While camera manufacturers such as Minolta are exiting the photography market altogether, computer companies are sneaking in through the back door. Along with the likes of BenQ, which sell rebadged Pentax compact cameras, Acer has also joined the fray. The 6Mp Acer CE-6430 looks a bit of a bargain at just £110, with some other 6Mp compact cameras like the impressive Fujifilm F30 costing more than twice the price.
The Acer's specification list puts ticks in most of the right boxes. Along with a sizeable 2.4-inch LCD, the 3x zoom lens gives an equivalent focal length to a 34-102mm lens on a 35mm camera. This offers a useful wide-angle setting at one end and a short telephoto at the other. Distortion is reasonably well controlled even at both extremities of the zoom range. For a top-up at the telephoto end, there's also 1x to 4x digital zoom, although image quality drops off quite alarmingly the more digital zoom you use.
Along with fully automatic and 'Program' shooting modes, you get four scene modes: Portrait, Landscape, Sport and Night settings. These all do pretty much what they say on the tin. Further tweaks enable burst shooting mode, with up to three shots per second, manual override of white balance, /-2 EV exposure compensation and all the usual flash modes. However, there are no slow-sync or rear-curtain settings.
Other standard fare includes a self-timer and a macro mode, which works down to a distance of 5cm. Frustratingly, however, Macro mode is only useful at wide-angle zoom lengths, and a minimum focus distance of 30cm is required at the telephoto end.
Switching the camera on, our review model took about four seconds to ready itself, which is pretty average. More frustratingly, after each shot, the camera took almost four seconds to write to even a high-speed SanDisk Ultra II SD card. You can take a second shot in slightly less than this four second period, but you can't adjust the zoom for full use of the camera until the write phase is completed.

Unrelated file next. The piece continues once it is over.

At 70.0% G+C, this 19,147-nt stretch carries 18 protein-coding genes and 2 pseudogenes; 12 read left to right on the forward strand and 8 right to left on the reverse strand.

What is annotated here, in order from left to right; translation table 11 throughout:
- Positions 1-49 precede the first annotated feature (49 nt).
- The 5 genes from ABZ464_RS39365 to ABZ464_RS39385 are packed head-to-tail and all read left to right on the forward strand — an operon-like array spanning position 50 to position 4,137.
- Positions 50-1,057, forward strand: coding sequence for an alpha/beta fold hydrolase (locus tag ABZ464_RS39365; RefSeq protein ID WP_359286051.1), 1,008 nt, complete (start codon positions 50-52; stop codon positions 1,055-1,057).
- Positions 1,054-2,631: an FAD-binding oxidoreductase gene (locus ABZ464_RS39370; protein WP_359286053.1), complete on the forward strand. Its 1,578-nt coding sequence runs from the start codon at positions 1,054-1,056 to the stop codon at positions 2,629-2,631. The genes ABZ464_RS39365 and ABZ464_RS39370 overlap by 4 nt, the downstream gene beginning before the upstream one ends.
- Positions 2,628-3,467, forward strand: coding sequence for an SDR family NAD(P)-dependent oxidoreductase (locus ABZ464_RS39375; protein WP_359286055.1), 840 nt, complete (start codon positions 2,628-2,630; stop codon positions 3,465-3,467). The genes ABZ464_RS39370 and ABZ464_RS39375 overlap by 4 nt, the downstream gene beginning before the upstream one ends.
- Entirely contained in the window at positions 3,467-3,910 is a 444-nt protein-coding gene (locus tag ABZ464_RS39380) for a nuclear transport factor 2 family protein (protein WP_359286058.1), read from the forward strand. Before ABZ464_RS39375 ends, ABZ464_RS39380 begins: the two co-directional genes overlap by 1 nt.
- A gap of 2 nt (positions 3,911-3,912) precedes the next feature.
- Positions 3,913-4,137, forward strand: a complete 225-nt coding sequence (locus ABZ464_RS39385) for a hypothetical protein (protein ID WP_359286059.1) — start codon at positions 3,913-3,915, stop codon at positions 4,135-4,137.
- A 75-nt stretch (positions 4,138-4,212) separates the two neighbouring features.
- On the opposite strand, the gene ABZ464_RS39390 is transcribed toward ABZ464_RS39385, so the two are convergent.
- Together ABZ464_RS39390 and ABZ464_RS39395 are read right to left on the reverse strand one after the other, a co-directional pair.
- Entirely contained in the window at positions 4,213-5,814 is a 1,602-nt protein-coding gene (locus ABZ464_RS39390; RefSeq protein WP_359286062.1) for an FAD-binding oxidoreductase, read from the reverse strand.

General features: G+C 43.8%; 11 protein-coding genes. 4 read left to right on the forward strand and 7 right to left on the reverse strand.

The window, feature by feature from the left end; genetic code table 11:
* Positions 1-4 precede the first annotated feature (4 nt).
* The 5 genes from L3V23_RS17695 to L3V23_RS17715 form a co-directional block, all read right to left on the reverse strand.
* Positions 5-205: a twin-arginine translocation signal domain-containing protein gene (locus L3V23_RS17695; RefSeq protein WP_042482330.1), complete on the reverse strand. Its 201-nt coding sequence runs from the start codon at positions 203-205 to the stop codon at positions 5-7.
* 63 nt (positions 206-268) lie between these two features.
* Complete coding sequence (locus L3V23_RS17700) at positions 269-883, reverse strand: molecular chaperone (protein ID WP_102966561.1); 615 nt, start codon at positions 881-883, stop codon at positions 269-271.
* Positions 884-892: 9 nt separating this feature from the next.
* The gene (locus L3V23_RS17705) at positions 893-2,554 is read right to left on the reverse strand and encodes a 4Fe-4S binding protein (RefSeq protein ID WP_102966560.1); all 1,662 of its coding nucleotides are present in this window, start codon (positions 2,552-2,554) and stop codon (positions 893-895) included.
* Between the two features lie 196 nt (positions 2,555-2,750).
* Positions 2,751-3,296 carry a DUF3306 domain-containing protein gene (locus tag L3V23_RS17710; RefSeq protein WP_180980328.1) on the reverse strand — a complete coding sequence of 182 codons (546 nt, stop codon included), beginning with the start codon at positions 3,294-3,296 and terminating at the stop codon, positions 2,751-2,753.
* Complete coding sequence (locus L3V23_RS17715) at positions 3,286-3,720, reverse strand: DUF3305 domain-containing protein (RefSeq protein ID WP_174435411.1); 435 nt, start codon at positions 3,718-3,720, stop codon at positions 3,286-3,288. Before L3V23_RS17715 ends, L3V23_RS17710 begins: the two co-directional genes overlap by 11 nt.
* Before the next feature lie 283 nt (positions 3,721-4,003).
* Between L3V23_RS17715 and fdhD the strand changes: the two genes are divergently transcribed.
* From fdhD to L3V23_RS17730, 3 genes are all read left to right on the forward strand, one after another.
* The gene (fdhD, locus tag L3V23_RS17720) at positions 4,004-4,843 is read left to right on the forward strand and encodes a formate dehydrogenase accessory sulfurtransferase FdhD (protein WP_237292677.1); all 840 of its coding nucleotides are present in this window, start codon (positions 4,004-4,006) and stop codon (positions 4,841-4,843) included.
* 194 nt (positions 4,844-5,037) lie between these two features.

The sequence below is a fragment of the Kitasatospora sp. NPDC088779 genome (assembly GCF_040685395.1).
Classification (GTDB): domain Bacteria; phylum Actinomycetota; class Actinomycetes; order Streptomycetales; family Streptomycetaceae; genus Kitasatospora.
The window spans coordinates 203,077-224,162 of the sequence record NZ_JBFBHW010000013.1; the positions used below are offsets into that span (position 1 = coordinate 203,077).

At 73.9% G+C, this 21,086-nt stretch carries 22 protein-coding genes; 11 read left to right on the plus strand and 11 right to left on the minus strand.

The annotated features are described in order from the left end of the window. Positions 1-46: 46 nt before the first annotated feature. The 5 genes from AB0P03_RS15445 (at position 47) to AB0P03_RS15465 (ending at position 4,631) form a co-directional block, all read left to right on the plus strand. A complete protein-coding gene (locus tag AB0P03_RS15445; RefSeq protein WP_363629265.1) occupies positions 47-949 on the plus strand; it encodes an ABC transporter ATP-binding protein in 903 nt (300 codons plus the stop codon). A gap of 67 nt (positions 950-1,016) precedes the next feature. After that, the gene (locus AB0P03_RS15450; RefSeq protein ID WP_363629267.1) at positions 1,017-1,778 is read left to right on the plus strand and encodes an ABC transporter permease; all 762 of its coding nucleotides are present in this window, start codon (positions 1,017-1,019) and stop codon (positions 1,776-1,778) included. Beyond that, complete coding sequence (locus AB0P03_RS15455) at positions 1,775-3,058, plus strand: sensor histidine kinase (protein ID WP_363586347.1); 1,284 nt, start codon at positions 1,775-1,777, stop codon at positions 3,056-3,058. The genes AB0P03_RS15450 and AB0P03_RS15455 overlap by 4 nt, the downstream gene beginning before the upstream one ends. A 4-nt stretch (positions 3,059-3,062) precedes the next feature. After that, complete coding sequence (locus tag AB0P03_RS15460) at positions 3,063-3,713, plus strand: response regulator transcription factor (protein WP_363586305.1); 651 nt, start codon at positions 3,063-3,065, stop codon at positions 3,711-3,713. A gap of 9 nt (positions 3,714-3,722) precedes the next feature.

One cost-cutting measure in the CE-6430 is its relatively small 1/2.5-inch CCD sensor. Squeezing 6Mp out of this makes image noise diffi cult to deal with, which is no doubt why the Acer's maximum sensitivity is a disappointing 200 ISO.
By contrast, the Kodak EasyShare C360 and Panasonic DMC-LS2 opt for a more conservative 5Mp resolution from this sensor size, offering maximum sensitivities of 800 and 400 ISO respectively. As it is, image noise on the Acer is minimal at its base 64 ISO setting, rather noticeable at 100 ISO and quite poor at 200 ISO.
The Acer was poor at shooting at 200 ISO, with images being appallingly over-exposed. Strangely, the problem didn't occur when the camera selected ISO 200 while it was in Auto ISO mode, but dialling the setting in manually made the camera unusable.
Auto white balance performance was also poor, often giving dreadful colour accuracy in our tests. Overall, we'd be much happier spending the money on a Panasonic DMC-LS2 or a Kodak C360 instead. Matthew Richards